The way to thwart ultra-realistic fake videos is to fight fire with fire, says this biometrics expert.
If your CEO instructs you on a video call under unusual circumstances, you would not consider it a scam, right? After all, with the rise of mobile payment and digital banking, receiving a transfer request via a video call from your company boss is as legitimate as it gets, compared to phishing emails and even voice calls from the same boss…
That bad news is that, manipulated videos called deepfakes are so realistic and believable now that that person on your laptop screen may not be your CEO at all, even if his lip movements synchronize perfectly with his words.
The use of such deepfake videos had nearly doubled in the first six months of 2020, and AI and machine learning technology would have grown that number further by now. Just look at how deepfakes have become more sophisticated. From merely replacing faces on pre-recorded videos—such as Obama’s “public service announcement” or Mark Zuckerberg’s unconstrained “speech” about privacy—they have now evolved to allow cybercriminals to impersonate others in live video feeds, in real time.
So, how can businesses find ways to circumvent this rising threat and defend themselves against deepfakes?
Fighting tech with tech
While carrying out high-risk transactions involves many safety and identity-authentication measures, deepfakes could easily be used to spoof the identities to pass verification processes under certain circumstances.
To mitigate this threat, businesses must review online processes, bolster cybersecurity and invest in the right kinds of technologies that can detect and intercept deepfakes.
For instance, many identity verification providers have started introducing ‘liveness’ detection, which allows companies to determine and confirm the user’s physical presence behind an app. Several types of liveness detection technologies are available, and different providers will use varying technologies and algorithms. However, not all liveness detection is created equal. Legacy techniques that ask users to make facial movements like blink, smile, turn, nod, speak and more, can now be easily spoofed by deepfake technologies.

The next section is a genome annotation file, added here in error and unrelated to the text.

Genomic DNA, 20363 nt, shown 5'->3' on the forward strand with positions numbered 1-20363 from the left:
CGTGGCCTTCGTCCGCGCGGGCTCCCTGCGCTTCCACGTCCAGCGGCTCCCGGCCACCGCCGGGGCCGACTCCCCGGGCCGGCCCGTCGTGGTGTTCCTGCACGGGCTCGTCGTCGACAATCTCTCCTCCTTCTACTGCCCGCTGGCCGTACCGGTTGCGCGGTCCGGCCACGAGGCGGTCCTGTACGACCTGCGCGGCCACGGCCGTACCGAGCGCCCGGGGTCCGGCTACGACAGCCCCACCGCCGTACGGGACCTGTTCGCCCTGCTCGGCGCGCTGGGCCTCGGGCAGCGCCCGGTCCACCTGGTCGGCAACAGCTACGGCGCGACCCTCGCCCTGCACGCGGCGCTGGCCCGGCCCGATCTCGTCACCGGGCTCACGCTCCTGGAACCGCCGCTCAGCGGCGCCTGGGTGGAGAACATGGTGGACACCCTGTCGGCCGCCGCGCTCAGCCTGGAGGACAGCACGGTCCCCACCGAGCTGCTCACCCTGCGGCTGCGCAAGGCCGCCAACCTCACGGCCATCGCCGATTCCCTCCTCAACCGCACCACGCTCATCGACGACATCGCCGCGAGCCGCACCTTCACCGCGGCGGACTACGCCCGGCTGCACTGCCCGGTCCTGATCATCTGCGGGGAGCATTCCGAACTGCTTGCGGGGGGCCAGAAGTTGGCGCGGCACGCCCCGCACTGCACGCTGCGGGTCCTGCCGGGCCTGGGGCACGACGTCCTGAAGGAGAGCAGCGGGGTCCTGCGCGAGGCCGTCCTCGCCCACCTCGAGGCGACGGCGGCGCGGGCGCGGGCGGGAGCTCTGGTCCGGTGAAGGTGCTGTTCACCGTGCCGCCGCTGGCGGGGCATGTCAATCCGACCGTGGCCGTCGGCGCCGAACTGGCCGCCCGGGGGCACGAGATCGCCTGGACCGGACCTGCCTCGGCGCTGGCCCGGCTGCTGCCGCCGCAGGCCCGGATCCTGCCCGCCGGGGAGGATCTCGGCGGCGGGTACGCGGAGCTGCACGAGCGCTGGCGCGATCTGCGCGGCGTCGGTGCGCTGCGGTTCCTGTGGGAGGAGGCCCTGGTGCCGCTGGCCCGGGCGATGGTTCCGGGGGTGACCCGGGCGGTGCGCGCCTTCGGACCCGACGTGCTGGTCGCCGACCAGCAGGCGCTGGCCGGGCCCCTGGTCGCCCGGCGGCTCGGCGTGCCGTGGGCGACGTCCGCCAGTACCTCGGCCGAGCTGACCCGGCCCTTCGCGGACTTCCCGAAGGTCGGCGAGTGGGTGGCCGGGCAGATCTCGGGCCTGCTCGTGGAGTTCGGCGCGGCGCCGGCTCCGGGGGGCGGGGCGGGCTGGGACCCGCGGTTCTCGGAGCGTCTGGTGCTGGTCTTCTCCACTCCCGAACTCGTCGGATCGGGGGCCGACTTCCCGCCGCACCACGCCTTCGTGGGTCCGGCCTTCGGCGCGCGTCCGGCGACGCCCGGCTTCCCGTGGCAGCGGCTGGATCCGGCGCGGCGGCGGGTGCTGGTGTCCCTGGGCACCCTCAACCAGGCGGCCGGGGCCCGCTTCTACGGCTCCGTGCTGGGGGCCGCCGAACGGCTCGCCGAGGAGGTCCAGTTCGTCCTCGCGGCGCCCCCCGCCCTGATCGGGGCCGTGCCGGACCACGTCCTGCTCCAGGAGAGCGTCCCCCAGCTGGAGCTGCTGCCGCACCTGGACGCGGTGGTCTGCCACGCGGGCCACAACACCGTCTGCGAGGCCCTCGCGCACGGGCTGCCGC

This is where ‘certified liveness’ detection comes into play. Certified liveness detection goes through rigorous testing to ensure that advanced spoof attempts can be thwarted.
How do they do this? Since deepfakes are 2D videos (and not 3D human faces), AI can be used to pick up on their non-human traits. For instance, the screen that is being used to play a deepfake video emits light (rather than reflect it), and certified liveness detection can tell the difference.
AI can also be used to detect instances where someone’s skin texture looks ‘off’, or if there has been any reduction in video quality due to multiple copies being made—a telltale sign of video manipulation.
For hackers to be able to sneak past certified solutions, they would need to invest in expensive, bleeding-edge technologies, such as look-alike 3D animatronic puppets that could also exhibit life-like gestures and natural reactions to the environment. This includes a combination of reflections in the eyes, pupil reactions and a variety of very subtle movements.
All this requires a much bigger investment—not only in time and effort, but also in huge technology developments. Even if the investment is made, certified solutions may still be able to detect small differences.
Proving liveness in nextgen biometrics
This is why proving liveness through certified solutions is becoming particularly important for businesses or organizations to address changing security needs.
Considering the financial and reputational impact that deepfake scams can have, we can expect other critical sectors to follow suit in adopting a more stringent approach towards biometric-based identity verification and authentication.
Only when the specter of ever-improving deepfakes is under control, will organizations be able to re-establish the chain of trust with their customers in virtual settings.